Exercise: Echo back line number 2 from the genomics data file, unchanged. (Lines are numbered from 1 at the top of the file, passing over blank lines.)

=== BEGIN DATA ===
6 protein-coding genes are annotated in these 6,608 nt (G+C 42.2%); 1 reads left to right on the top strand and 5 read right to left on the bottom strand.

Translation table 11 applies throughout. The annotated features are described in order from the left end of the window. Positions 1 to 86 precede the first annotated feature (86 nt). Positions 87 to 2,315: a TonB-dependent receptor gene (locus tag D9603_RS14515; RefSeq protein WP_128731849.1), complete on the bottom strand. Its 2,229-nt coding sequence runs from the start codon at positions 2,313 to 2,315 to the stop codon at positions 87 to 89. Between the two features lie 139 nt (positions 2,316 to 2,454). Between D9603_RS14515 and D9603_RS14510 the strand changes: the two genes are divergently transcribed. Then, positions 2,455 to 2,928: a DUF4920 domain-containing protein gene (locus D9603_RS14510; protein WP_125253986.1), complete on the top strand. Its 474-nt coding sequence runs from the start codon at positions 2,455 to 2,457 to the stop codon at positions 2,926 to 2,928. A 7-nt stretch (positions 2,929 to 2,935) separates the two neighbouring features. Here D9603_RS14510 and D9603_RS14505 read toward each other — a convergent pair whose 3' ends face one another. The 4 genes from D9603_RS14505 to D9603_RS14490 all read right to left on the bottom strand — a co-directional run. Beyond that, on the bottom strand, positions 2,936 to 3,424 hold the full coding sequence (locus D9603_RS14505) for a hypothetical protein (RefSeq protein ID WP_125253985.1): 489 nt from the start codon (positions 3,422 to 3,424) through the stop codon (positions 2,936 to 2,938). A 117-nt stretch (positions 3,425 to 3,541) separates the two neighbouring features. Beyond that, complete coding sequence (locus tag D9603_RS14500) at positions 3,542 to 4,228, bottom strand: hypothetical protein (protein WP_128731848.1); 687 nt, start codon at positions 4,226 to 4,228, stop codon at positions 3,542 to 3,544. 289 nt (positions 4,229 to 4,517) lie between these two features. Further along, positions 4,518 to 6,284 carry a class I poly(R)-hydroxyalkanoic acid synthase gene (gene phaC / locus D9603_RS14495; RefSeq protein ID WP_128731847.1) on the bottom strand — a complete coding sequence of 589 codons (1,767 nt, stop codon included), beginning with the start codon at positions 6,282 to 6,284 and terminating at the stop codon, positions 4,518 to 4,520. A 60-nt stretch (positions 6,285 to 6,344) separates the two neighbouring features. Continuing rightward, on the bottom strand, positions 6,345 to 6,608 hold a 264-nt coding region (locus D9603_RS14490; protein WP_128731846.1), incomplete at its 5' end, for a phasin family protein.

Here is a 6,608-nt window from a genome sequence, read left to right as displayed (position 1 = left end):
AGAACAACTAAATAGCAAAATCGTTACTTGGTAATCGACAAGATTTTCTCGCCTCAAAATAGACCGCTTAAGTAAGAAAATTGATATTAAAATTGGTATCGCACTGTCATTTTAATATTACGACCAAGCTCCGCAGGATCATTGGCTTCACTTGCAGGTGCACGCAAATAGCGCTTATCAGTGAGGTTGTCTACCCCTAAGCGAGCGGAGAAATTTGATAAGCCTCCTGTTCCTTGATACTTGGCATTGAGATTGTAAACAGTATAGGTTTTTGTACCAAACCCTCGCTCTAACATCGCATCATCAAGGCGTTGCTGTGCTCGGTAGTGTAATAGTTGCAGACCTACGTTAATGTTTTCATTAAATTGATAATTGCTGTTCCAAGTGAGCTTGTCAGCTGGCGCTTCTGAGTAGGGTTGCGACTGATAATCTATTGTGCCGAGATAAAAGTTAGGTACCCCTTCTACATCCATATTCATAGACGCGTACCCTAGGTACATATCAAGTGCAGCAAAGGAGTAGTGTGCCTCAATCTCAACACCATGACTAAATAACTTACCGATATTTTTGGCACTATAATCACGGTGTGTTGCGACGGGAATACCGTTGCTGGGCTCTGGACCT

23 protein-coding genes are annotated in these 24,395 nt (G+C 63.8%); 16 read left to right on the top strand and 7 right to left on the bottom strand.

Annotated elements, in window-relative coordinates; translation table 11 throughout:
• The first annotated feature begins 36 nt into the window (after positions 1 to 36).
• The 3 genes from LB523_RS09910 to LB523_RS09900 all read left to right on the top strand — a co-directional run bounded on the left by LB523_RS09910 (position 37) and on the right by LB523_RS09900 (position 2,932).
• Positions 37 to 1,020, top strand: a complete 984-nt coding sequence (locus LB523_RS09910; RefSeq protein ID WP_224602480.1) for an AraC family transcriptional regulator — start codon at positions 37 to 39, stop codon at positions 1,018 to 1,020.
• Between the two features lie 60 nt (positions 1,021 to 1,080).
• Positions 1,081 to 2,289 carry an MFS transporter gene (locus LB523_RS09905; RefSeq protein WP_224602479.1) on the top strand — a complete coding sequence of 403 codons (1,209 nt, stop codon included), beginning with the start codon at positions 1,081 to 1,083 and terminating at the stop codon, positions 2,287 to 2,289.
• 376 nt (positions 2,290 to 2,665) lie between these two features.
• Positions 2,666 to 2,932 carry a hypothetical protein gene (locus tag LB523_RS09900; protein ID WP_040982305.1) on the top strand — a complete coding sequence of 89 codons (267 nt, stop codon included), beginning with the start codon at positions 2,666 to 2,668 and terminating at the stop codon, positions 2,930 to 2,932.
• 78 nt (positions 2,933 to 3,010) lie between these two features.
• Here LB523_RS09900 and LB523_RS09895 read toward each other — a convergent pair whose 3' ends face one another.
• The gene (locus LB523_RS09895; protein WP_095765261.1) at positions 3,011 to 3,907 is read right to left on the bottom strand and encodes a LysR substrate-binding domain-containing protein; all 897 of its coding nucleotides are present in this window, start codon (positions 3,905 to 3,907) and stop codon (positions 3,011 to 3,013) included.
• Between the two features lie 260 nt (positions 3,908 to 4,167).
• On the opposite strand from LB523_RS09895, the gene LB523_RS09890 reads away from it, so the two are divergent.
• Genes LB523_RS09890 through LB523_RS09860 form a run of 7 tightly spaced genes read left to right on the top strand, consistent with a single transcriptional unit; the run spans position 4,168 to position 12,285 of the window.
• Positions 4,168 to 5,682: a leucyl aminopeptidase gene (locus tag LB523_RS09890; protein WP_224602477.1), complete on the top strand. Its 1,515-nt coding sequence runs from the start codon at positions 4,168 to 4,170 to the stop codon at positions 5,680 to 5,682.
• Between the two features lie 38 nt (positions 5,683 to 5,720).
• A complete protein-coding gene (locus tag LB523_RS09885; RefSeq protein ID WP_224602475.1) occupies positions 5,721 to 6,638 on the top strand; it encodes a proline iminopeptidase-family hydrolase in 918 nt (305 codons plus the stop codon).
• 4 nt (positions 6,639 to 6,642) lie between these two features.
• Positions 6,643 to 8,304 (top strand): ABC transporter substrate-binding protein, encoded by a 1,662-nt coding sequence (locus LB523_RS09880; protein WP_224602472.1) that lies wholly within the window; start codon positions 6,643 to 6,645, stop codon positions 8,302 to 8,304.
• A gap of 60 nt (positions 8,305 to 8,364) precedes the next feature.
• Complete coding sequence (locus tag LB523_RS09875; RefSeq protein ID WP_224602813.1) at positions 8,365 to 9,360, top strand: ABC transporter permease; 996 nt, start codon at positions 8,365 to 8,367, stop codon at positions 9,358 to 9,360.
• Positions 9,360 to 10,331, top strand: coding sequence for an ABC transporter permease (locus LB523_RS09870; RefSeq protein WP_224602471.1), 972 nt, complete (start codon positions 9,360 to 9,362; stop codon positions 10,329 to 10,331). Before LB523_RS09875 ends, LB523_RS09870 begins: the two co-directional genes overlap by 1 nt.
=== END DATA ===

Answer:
Translation table 11 applies throughout. The annotated features are described in order from the left end of the window. Positions 1 to 86 precede the first annotated feature (86 nt). Positions 87 to 2,315: a TonB-dependent receptor gene (locus tag D9603_RS14515; RefSeq protein WP_128731849.1), complete on the bottom strand. Its 2,229-nt coding sequence runs from the start codon at positions 2,313 to 2,315 to the stop codon at positions 87 to 89. Between the two features lie 139 nt (positions 2,316 to 2,454). Between D9603_RS14515 and D9603_RS14510 the strand changes: the two genes are divergently transcribed. Then, positions 2,455 to 2,928: a DUF4920 domain-containing protein gene (locus D9603_RS14510; protein WP_125253986.1), complete on the top strand. Its 474-nt coding sequence runs from the start codon at positions 2,455 to 2,457 to the stop codon at positions 2,926 to 2,928. A 7-nt stretch (positions 2,929 to 2,935) separates the two neighbouring features. Here D9603_RS14510 and D9603_RS14505 read toward each other — a convergent pair whose 3' ends face one another. The 4 genes from D9603_RS14505 to D9603_RS14490 all read right to left on the bottom strand — a co-directional run. Beyond that, on the bottom strand, positions 2,936 to 3,424 hold the full coding sequence (locus D9603_RS14505) for a hypothetical protein (RefSeq protein ID WP_125253985.1): 489 nt from the start codon (positions 3,422 to 3,424) through the stop codon (positions 2,936 to 2,938). A 117-nt stretch (positions 3,425 to 3,541) separates the two neighbouring features. Beyond that, complete coding sequence (locus tag D9603_RS14500) at positions 3,542 to 4,228, bottom strand: hypothetical protein (protein WP_128731848.1); 687 nt, start codon at positions 4,226 to 4,228, stop codon at positions 3,542 to 3,544. 289 nt (positions 4,229 to 4,517) lie between these two features. Further along, positions 4,518 to 6,284 carry a class I poly(R)-hydroxyalkanoic acid synthase gene (gene phaC / locus D9603_RS14495; RefSeq protein ID WP_128731847.1) on the bottom strand — a complete coding sequence of 589 codons (1,767 nt, stop codon included), beginning with the start codon at positions 6,282 to 6,284 and terminating at the stop codon, positions 4,518 to 4,520. A 60-nt stretch (positions 6,285 to 6,344) separates the two neighbouring features. Continuing rightward, on the bottom strand, positions 6,345 to 6,608 hold a 264-nt coding region (locus D9603_RS14490; protein WP_128731846.1), incomplete at its 5' end, for a phasin family protein.